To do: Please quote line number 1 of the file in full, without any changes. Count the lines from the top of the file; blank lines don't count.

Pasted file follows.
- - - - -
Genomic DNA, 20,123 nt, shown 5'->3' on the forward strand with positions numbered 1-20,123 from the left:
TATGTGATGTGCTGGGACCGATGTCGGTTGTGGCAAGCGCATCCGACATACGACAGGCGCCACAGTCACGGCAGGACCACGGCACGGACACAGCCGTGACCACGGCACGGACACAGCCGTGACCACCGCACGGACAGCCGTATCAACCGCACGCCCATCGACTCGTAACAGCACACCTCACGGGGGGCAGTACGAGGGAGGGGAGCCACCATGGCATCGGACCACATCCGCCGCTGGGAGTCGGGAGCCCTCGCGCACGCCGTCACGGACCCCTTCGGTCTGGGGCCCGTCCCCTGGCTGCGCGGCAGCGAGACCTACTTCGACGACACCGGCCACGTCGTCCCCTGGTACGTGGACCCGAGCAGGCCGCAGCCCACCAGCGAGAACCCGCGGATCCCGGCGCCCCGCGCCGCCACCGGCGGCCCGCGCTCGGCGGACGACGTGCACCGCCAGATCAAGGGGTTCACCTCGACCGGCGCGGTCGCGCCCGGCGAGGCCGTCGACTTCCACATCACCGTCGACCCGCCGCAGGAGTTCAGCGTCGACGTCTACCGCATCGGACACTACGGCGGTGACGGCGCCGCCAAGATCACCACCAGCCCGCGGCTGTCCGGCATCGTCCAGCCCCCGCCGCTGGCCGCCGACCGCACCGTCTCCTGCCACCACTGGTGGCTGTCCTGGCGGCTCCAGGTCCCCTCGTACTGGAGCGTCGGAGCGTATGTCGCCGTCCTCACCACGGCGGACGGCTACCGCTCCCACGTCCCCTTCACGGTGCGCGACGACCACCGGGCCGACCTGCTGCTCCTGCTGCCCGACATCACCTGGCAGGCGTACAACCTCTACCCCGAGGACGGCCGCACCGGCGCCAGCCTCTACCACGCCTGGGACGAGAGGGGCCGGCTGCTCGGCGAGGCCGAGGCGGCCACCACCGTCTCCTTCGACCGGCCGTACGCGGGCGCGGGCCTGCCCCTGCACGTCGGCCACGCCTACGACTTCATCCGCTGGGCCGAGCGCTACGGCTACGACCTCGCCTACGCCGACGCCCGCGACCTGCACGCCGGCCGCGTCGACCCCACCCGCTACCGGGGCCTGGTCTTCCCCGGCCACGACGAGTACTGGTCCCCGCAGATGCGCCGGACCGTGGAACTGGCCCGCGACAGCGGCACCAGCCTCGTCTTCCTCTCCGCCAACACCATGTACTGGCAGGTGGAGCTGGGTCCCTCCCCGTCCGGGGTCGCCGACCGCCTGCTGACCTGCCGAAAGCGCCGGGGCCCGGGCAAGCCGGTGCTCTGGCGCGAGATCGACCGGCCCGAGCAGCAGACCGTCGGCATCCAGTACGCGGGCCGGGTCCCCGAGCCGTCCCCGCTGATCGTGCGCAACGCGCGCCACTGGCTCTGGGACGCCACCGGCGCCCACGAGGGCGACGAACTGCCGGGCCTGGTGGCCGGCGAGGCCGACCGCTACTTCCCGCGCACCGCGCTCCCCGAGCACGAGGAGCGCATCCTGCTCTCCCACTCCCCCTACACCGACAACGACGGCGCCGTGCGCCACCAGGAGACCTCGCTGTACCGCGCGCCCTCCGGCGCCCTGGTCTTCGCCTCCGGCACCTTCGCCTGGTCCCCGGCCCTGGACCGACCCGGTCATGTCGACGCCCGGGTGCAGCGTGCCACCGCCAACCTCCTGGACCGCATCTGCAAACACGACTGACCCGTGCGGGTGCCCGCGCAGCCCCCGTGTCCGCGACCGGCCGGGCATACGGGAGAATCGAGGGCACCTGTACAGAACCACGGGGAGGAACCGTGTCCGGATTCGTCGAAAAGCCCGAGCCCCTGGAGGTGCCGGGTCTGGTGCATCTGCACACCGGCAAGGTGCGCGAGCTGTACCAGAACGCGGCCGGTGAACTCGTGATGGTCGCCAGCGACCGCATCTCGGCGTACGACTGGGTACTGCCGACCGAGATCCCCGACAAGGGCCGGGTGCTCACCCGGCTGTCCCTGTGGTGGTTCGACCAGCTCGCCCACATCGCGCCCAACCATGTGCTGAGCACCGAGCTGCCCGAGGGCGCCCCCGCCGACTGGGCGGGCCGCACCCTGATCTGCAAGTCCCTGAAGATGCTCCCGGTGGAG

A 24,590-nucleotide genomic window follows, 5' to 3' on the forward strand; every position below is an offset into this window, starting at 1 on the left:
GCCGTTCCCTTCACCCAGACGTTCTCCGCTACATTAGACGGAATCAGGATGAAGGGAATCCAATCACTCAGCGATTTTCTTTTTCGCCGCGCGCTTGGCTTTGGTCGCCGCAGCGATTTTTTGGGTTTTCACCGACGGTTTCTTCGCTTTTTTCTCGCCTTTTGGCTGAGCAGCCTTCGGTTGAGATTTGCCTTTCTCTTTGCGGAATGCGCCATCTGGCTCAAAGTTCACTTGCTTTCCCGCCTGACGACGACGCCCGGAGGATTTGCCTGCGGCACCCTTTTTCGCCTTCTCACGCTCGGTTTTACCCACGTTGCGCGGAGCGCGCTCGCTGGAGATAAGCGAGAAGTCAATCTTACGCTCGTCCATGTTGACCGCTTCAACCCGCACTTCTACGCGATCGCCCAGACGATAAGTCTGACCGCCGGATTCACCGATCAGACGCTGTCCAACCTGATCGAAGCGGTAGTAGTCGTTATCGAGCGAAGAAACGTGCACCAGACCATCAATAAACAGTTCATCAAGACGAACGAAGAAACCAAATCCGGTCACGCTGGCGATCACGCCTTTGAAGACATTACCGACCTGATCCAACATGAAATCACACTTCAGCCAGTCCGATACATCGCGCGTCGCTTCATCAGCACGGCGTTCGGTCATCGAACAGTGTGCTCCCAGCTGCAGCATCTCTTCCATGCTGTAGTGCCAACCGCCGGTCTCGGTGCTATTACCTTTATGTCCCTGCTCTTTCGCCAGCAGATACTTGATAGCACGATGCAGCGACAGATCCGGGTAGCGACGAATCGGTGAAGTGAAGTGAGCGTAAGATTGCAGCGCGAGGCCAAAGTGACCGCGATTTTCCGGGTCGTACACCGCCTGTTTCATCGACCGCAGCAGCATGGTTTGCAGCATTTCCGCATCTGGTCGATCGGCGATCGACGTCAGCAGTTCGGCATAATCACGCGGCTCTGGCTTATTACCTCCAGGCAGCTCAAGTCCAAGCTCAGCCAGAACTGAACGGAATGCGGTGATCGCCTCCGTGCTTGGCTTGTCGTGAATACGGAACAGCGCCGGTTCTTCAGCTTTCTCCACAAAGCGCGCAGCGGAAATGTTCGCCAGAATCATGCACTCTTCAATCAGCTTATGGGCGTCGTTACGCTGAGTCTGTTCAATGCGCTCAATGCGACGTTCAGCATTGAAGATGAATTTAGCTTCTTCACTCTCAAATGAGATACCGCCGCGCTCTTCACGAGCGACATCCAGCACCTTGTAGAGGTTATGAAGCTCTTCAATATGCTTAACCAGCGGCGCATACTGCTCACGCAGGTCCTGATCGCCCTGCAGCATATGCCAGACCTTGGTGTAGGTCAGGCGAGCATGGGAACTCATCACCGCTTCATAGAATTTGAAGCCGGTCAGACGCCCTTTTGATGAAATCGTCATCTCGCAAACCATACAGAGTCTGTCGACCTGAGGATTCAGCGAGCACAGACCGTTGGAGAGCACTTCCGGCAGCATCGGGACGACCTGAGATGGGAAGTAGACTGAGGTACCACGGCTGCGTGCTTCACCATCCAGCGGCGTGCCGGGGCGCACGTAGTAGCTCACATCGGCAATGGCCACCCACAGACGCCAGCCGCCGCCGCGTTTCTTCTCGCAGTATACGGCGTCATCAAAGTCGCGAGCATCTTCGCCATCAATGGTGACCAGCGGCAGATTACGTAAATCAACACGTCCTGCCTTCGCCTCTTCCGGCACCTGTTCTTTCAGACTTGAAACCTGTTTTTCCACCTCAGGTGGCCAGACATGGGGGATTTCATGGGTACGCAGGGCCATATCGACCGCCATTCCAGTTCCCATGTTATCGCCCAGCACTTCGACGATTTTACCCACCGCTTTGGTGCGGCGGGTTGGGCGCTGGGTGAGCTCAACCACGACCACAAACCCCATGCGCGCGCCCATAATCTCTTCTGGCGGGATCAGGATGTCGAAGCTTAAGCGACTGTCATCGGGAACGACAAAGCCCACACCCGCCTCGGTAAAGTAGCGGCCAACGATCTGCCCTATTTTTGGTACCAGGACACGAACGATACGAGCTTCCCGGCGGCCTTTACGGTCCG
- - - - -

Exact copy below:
Genomic DNA, 20,123 nt, shown 5'->3' on the forward strand with positions numbered 1-20,123 from the left: